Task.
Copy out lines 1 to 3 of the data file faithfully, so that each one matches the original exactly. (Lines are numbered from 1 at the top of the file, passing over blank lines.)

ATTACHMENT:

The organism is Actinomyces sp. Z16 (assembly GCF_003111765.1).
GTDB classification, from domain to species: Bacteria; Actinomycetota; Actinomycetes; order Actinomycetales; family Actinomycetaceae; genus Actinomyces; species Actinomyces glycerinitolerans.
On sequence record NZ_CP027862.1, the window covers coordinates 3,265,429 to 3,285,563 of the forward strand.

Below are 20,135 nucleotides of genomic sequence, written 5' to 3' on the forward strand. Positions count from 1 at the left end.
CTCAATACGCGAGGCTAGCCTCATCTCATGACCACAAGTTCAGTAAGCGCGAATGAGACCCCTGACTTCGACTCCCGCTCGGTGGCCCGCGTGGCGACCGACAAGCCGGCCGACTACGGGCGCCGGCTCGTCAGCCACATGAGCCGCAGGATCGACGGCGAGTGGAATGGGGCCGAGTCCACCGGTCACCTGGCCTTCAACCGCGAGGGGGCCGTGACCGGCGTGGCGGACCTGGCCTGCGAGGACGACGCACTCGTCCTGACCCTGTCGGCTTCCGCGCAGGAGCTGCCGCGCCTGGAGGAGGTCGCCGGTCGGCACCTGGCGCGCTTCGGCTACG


The organism is Actinomyces sp. Z16 (assembly GCF_003111765.1).
GTDB classification, from domain to species: Bacteria; Actinomycetota; Actinomycetes; order Actinomycetales; family Actinomycetaceae; genus Actinomyces; species Actinomyces glycerinitolerans.
On sequence record NZ_CP027862.1, the window covers coordinates 3,265,429 to 3,285,563 of the forward strand.